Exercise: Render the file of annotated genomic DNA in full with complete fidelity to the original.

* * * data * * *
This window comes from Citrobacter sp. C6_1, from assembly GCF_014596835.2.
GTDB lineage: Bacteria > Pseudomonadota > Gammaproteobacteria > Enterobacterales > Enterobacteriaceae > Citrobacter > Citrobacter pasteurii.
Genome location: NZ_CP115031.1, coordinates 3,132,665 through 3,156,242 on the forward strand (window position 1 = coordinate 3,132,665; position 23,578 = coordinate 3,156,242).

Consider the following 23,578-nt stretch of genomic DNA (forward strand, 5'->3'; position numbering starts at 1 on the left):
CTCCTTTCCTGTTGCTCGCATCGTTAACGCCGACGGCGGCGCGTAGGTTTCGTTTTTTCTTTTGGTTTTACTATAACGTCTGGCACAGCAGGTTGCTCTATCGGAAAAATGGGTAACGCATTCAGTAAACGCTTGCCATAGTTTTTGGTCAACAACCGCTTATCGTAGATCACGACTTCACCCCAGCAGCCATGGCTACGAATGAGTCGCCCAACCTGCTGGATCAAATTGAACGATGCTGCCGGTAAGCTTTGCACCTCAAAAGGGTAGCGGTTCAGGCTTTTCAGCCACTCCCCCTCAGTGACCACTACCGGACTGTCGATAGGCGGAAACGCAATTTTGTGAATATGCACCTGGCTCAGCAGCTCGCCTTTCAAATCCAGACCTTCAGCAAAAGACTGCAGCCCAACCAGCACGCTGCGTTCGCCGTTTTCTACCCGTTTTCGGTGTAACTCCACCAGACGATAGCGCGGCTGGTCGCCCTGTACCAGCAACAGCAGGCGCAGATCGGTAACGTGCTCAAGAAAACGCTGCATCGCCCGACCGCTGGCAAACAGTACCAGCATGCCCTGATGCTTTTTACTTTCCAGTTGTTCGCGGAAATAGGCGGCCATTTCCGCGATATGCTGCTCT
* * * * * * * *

This window comes from Citrobacter sp. C6_1, from assembly GCF_014596835.2.
GTDB lineage: Bacteria > Pseudomonadota > Gammaproteobacteria > Enterobacterales > Enterobacteriaceae > Citrobacter > Citrobacter pasteurii.
Genome location: NZ_CP115031.1, coordinates 3,132,665 through 3,156,242 on the forward strand (window position 1 = coordinate 3,132,665; position 23,578 = coordinate 3,156,242).

Consider the following 23,578-nt stretch of genomic DNA (forward strand, 5'->3'; position numbering starts at 1 on the left):
CTCCTTTCCTGTTGCTCGCATCGTTAACGCCGACGGCGGCGCGTAGGTTTCGTTTTTTCTTTTGGTTTTACTATAACGTCTGGCACAGCAGGTTGCTCTATCGGAAAAATGGGTAACGCATTCAGTAAACGCTTGCCATAGTTTTTGGTCAACAACCGCTTATCGTAGATCACGACTTCACCCCAGCAGCCATGGCTACGAATGAGTCGCCCAACCTGCTGGATCAAATTGAACGATGCTGCCGGTAAGCTTTGCACCTCAAAAGGGTAGCGGTTCAGGCTTTTCAGCCACTCCCCCTCAGTGACCACTACCGGACTGTCGATAGGCGGAAACGCAATTTTGTGAATATGCACCTGGCTCAGCAGCTCGCCTTTCAAATCCAGACCTTCAGCAAAAGACTGCAGCCCAACCAGCACGCTGCGTTCGCCGTTTTCTACCCGTTTTCGGTGTAACTCCACCAGACGATAGCGCGGCTGGTCGCCCTGTACCAGCAACAGCAGGCGCAGATCGGTAACGTGCTCAAGAAAACGCTGCATCGCCCGACCGCTGGCAAACAGTACCAGCATGCCCTGATGCTTTTTACTTTCCAGTTGTTCGCGGAAATAGGCGGCCATTTCCGCGATATGCTGCTCT